We were treated to stunning skies as the sun set over kunanyi (otherwise known as Mt Wellington) and then made our way into Quarantine Bay by the light of a sliver of moon and the brilliant stars – with the aid of the chart-plotter. We found a mooring in amongst the intrepid winter cruisers who were already bedded down in the darkness, and went below for dinner and a bit of tv.

A Family Weekend

Fri 23 Jan
Crew: Derek, Marion, Ben and Sarah
Course: BYC to the Duck Pond (North Bruny)
Wind: North-westerly  to Westerly, 10-15 knots

We were underway by 11.30 am – the younger crew took longer than expected to get ready for our weekend trip! We hoisted the main straight away, to take advantage of the favourable winds, thinking ourselves lucky to be sailing with the wind behind us for a change. It seems all too often we find ourselves travelling into the wind, or worse still, into bad weather. We set the headsail and enjoyed the quiet, training our new crew in perfect conditions. It is lovely to have Ben along with us for a change. He does have a lot to learn about sailing though!

We managed to keep the sails set until we were south of White Rock (at the end of South Arm), then we dropped the sails and served lunch – yummy salad rolls – as we motored into the Channel. There was a bit of wind about, so we proceeded into the calm waters of the Duck Pond, where we anchored quite close in to shore. We were greeted by two black swans, who noisily demanded food. The tide was out, exposing heaps of oyster beds, like strange plants emerging from every solid bit of sea bed. These were a bit of an obstacle course for our inflatable craft – dinghy and kayak – which we took out for a spin in the afternoon. We went ashore at the nearest ‘beach’, then around the small reef at the entrance and to another beach on the point. Ben and I tried the kayak sail on the way – but we were in a wind shadow. We could see the wind and waves rushing into Barnes Bay from the west.

We sat snug in our anchorage for the evening, playing board and card games and having spaghetti bolognaise for dinner.

Sat Jan 24
Same crew
Course: Duck Pond to One Tree Point and back the Quarantine Point overnight
Wind: south to south-easterly

A lazy morning with late breakfast of eggs and bacon today – the usual for a day on the boat with no fixed plans. At around midday we pulled anchor and nosed out of the protection of the Duck Pond to see what was happening in the rest of the world. We heard from Dave that he and Sue were out on Trouble, and having lunch and a swim at One Tree Point on the north east shore of Bruny Island, so we headed around to join them.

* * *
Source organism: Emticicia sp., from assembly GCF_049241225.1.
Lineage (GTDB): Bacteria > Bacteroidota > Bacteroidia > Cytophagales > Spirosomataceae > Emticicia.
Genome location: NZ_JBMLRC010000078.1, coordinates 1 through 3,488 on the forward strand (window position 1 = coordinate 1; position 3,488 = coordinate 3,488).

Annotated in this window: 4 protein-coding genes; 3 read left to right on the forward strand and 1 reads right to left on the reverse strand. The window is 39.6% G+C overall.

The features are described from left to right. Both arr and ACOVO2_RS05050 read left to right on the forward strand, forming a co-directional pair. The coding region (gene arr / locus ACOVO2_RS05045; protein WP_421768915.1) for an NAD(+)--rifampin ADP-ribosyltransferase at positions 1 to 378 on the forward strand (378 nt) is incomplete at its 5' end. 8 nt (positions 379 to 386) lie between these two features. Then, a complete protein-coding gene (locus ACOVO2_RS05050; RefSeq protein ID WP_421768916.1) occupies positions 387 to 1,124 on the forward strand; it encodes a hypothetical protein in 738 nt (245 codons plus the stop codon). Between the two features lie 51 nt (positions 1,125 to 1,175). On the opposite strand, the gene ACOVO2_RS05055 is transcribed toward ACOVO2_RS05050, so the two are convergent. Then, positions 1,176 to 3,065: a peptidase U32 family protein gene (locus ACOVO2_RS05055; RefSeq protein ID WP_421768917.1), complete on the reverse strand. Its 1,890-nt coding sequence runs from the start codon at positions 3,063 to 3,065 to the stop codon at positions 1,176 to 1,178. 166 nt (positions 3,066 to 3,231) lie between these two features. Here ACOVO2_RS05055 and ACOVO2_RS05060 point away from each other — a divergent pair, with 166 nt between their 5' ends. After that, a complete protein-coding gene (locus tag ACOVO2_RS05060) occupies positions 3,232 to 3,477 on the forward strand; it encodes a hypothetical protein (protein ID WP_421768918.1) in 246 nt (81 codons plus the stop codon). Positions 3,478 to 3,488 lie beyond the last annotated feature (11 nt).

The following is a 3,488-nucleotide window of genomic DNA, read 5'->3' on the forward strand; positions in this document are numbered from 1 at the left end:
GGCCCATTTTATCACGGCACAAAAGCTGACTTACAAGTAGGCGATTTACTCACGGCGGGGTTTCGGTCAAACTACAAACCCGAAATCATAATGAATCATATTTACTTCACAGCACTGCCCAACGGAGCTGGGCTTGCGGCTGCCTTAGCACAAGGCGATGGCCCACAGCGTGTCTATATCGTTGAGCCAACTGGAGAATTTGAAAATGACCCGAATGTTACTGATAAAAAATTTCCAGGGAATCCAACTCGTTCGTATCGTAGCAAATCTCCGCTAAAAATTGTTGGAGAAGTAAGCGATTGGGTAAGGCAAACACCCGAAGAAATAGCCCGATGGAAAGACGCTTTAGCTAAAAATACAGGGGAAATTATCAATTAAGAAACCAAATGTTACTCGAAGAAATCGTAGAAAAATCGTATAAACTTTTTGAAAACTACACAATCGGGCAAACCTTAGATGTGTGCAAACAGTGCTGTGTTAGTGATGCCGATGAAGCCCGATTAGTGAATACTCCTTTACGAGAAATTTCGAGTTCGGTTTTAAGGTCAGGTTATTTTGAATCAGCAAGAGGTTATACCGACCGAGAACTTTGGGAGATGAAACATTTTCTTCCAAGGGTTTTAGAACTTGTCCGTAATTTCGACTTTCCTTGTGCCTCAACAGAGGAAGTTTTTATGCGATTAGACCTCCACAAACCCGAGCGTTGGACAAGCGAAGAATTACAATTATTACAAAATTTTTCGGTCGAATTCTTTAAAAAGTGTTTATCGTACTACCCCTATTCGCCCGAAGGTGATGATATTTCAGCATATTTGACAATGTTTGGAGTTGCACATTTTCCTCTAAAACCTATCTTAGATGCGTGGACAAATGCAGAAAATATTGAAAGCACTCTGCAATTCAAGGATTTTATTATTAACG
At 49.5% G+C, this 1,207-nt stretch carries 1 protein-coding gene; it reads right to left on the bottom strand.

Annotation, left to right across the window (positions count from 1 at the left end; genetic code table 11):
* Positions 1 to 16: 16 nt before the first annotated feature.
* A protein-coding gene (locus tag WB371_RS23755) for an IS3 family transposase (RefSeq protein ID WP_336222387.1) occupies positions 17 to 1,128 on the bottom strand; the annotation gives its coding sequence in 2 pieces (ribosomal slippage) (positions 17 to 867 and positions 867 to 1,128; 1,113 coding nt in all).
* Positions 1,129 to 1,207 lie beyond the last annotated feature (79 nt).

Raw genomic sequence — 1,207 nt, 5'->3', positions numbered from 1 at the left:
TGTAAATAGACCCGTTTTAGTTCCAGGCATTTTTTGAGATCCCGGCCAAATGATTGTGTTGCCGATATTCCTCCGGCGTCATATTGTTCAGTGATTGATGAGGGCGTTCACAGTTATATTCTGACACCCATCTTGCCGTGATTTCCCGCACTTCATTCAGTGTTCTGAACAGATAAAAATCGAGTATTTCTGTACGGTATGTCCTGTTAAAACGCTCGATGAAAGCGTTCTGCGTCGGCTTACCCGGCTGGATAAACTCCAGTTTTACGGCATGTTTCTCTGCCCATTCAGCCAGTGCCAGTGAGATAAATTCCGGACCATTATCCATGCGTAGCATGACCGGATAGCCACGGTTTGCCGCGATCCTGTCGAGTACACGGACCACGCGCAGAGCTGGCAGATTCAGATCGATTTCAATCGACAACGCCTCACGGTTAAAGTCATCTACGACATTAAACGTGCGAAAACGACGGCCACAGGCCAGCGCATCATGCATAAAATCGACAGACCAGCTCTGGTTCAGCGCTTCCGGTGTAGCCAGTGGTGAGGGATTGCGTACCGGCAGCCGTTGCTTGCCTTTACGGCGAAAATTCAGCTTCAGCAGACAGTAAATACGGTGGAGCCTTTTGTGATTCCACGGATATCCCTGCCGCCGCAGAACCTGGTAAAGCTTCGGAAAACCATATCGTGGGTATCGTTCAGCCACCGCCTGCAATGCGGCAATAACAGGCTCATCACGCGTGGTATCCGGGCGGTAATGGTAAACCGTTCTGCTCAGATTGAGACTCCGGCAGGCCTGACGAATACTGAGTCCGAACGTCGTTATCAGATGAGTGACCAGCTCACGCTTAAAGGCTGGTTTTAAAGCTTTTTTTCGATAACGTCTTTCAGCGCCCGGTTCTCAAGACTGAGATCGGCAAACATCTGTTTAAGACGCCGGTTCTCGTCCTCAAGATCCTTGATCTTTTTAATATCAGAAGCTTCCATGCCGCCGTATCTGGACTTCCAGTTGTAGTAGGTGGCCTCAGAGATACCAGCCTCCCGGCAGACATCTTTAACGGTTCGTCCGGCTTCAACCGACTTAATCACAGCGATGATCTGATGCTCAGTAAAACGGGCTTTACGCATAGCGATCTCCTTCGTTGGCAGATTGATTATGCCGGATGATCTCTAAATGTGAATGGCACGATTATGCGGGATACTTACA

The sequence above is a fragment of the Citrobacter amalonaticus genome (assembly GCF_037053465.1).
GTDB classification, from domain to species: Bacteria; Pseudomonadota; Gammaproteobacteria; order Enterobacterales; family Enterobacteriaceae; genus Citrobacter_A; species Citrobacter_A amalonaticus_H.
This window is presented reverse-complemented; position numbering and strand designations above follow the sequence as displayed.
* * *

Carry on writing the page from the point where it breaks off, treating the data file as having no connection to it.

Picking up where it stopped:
A good south-easterly breeze meant we were able to sail up the Channel, but we took the sails off when we rounded Dennes Point and were bashing into it. For a moment we wondered what we were doing out here in the wind, but soon we could see Trouble, a tiny white dot sitting calmly in the nook of One Tree Point. We pulled up alongside and dropped anchor, finding ourselves in the most beautiful protected little bay. We invited Dave and Sue on board for afternoon tea – a batch of fresh scones I whipped up on the way out! 2015-01-24 16.33.06

After scones we all went ashore in the dinghy and kayak – all except for Derek who had to take a support call from the US… Dave and I had a swim in the crystal clear water – beautiful but cold! Wading out we met a small skate. Once I had dried off I walked with Ben and Sarah along the lovely little beach and up to the cliff-top to look down at the bay on the other side, where kelp surged in the swell. we relaxed for a while in the warmth of the sun, and before we knew it, it was 5 pm and time to head in to a 2015-01-24 16.52.282015-01-24 16.46.01more protected anchorage for the night. One Tree Point is lovely, but a bit exposed for comfort, especially as the wind was predicted to swing around in the night. Dave had a story to tell about the last time he anchored here overnight, having to leave in the middle of a pitch black night and losing his tender, Short Wavelength, in the process, so we chose prudence, and both headed back into Barnes Bay, anchoring in our favourite spot off Quarantine Point – just near the Sea Eagle nest.

Dave and Sue came aboard for a BBQ dinner, and we spent a pleasant evening. After dinner they left and anchored a little way off before dark, and the rest of us played Catan (Pirate Isles) – with Ben the victor.


Sunday 15 Jan
Same Crew
Course: Quarantine Point to BYC
Wind: westerly ten to twenty knots

The morning dawned grey and drizzly, and though our anchorage was still and peaceful we weren’t lured out early. We had breakfast down below, but when I popped up on deck I did spot the sea eagle gliding over the trees to perch at the end of the point.

We spent the morning at anchor playing more games. The weather didn’t improve and after a hot lunch Ben and Sarah helped Derek deflate and pack away the dinghy and kayak before we headed out around the point into the westerly weather and made for home.

Once in the Channel the wind varied between ten and twenty knots. We put out a shortened headsail and rugged up. The kids hunkered down below, and slept for most of the trip home, while Derek and I sat on deck under the dodger reading and keeping an eye on the river traffic.

By about six we had berthed at Bellerive. Ben and Sarah collected the wheelbarrows while Derek and I packed and cleaned the boat. Soon we were on the road home, stopping at Susan and Sarah’s place to offload the kayak so they can borrow it for next week. We arrived home to a couple of lonely cats, and lots of washing!